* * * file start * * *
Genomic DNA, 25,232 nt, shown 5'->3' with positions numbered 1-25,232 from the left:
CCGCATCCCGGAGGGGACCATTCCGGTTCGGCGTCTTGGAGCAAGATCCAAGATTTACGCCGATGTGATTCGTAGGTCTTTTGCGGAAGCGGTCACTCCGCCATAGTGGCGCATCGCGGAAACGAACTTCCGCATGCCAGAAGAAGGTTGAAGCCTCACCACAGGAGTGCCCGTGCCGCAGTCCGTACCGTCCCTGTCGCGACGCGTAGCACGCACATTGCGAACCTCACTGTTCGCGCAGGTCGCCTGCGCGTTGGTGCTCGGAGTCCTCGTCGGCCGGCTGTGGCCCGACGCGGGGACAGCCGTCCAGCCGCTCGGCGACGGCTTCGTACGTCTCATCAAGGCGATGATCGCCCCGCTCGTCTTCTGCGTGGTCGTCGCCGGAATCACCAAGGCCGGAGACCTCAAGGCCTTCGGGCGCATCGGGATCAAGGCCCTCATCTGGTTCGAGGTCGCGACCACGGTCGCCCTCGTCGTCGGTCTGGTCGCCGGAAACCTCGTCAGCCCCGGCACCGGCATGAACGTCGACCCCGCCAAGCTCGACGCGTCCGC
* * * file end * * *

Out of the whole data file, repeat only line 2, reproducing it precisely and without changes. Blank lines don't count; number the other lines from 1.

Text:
CCGCATCCCGGAGGGGACCATTCCGGTTCGGCGTCTTGGAGCAAGATCCAAGATTTACGCCGATGTGATTCGTAGGTCTTTTGCGGAAGCGGTCACTCCGCCATAGTGGCGCATCGCGGAAACGAACTTCCGCATGCCAGAAGAAGGTTGAAGCCTCACCACAGGAGTGCCCGTGCCGCAGTCCGTACCGTCCCTGTCGCGACGCGTAGCACGCACATTGCGAACCTCACTGTTCGCGCAGGTCGCCTGCGCGTTGGTGCTCGGAGTCCTCGTCGGCCGGCTGTGGCCCGACGCGGGGACAGCCGTCCAGCCGCTCGGCGACGGCTTCGTACGTCTCATCAAGGCGATGATCGCCCCGCTCGTCTTCTGCGTGGTCGTCGCCGGAATCACCAAGGCCGGAGACCTCAAGGCCTTCGGGCGCATCGGGATCAAGGCCCTCATCTGGTTCGAGGTCGCGACCACGGTCGCCCTCGTCGTCGGTCTGGTCGCCGGAAACCTCGTCAGCCCCGGCACCGGCATGAACGTCGACCCCGCCAAGCTCGACGCGTCCGC